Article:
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Was and were are “to be” verbs. These auxiliary verbs help express the existence or condition of the subject of the sentence. Knowing when to use was and when to use were can be a tricky concept for native and non-native English speakers alike. Different rules come into play depending on whether you are speaking or writing in the indicative or subjunctive mood.
In the Indicative
The indicative mood is used to make statements of fact and to ask questions. In the indicative, the rules for when to use was and when to use were are simple. Was, was not, and wasn’t are past tense singular; were, were not, and weren’t are past tense plural:
I was bored so I bought a book.
The first person subject pronoun “I” takes a singular verb.
Ginger and Michael were late because of an accident on I-75.
“Ginger and Michael” is a compound subject. Compound nouns are plural, so the subject of this sentence requires a plural verb.
In the Subjunctive
The subjunctive mood is used to express untrue (contrary to fact) conditions and to express wishes. In the subjunctive, were/were not/weren’t should always be used, even when the subject is singular. While was/was not/wasn’t is sometimes used in very informal conversations, it is not grammatically correct:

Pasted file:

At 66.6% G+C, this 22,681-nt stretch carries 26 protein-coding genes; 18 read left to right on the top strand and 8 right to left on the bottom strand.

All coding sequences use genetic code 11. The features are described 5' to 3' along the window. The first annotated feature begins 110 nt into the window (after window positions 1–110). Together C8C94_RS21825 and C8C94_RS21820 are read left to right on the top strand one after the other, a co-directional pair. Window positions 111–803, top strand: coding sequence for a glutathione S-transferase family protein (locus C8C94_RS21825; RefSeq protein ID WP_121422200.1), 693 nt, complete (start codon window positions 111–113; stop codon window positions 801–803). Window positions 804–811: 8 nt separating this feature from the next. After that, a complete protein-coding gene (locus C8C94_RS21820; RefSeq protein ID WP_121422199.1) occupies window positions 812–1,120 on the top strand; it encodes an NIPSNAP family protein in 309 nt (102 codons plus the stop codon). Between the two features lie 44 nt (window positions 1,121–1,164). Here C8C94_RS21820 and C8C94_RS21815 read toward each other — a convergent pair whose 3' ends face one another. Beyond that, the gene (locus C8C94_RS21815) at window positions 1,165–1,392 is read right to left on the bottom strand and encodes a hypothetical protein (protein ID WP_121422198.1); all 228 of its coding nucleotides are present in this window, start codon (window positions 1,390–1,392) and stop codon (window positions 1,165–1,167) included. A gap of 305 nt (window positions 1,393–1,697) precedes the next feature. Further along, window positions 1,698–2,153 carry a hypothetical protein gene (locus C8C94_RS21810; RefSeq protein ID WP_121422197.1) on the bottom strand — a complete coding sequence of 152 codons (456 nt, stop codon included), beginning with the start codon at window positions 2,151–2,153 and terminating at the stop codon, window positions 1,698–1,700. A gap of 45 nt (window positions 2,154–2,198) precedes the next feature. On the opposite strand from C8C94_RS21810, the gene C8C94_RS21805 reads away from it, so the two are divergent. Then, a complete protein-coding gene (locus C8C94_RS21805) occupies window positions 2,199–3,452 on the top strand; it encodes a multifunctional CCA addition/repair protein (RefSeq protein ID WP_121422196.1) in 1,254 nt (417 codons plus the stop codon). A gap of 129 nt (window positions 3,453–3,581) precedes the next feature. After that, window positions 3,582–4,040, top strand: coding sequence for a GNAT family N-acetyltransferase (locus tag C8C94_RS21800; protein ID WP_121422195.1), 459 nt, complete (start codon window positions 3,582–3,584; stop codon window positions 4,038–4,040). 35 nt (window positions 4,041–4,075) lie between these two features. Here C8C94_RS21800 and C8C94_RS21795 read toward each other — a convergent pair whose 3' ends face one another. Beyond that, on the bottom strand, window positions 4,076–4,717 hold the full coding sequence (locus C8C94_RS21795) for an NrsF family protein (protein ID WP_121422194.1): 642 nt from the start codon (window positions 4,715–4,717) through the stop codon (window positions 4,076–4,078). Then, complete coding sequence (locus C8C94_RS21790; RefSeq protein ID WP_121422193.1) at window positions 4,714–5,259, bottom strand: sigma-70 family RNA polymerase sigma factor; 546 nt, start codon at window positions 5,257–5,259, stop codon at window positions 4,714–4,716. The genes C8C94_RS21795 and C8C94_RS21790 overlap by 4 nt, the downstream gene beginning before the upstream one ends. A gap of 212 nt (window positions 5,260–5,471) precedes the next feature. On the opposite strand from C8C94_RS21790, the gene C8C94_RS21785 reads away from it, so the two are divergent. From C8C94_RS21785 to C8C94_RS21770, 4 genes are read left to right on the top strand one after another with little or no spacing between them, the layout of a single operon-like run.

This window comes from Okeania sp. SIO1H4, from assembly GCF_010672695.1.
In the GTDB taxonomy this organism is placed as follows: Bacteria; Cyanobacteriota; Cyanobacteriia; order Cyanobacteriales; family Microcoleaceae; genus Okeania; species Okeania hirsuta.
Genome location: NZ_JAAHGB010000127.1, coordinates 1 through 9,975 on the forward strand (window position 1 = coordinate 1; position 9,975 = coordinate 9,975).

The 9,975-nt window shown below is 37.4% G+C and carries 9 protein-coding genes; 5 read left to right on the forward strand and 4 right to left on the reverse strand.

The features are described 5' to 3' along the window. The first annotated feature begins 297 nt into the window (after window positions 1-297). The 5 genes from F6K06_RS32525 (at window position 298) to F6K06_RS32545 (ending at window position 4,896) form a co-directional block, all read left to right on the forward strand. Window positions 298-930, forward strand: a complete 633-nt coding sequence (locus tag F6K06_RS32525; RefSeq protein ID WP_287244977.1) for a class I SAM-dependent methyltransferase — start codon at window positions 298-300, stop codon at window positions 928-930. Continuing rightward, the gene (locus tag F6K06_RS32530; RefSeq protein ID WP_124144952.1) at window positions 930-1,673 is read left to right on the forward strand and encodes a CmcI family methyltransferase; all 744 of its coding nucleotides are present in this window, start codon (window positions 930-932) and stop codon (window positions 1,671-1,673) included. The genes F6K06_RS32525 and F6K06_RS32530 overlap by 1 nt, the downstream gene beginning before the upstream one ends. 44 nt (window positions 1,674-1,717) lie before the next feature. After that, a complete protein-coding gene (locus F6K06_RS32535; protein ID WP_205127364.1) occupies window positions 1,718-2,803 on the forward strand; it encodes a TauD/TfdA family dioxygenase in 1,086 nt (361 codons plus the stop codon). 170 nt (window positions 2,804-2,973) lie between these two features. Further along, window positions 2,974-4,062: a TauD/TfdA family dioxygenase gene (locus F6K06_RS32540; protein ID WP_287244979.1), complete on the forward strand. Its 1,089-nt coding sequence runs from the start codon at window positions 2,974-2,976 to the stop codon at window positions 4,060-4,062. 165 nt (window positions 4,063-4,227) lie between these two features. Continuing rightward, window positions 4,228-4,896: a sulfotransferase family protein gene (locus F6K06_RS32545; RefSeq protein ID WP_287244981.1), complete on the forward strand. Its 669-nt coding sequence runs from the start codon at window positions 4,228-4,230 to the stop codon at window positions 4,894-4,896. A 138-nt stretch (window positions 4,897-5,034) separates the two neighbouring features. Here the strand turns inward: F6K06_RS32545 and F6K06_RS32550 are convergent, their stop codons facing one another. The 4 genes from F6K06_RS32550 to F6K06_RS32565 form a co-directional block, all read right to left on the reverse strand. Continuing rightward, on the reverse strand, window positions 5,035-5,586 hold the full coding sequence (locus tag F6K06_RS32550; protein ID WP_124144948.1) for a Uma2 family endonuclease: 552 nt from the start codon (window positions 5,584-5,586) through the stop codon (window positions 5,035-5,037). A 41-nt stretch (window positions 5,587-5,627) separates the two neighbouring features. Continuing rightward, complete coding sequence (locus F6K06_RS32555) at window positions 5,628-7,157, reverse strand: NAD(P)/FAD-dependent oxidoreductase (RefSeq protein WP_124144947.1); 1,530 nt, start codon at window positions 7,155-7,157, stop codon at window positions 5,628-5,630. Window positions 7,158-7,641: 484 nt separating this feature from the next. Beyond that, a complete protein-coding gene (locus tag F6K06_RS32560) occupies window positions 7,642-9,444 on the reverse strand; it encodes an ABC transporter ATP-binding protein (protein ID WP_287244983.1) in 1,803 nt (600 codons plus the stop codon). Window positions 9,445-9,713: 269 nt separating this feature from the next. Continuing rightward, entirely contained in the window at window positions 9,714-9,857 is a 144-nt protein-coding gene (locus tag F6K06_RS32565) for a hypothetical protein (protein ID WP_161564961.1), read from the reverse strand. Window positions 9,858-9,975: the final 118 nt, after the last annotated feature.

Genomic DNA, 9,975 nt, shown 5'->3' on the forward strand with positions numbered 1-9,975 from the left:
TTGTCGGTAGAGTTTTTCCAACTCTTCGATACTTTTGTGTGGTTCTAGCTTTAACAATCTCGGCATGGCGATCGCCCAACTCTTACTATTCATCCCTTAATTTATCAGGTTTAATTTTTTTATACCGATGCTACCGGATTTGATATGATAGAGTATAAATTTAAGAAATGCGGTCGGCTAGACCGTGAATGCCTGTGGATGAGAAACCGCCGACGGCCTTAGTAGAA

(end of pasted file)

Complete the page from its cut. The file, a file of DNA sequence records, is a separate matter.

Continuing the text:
If I were you, I would enroll in English classes at the English Island in Atlanta. (Formal: grammatically correct)
If I was you, I’d take classes at the English Island. (Informal: grammatically incorrect)
I wish I were better at soccer. (Formal: grammatically correct)
I wish I was better at soccer. (Informal: grammatically incorrect)
Although native English speakers do occasionally use the informal subjunctive “was” in casual speech, you should avoid incorporating this common error into your own conversations. People who use the subjunctive “was” on a regular basis are often judged to be less educated or less intelligent, especially in business situations.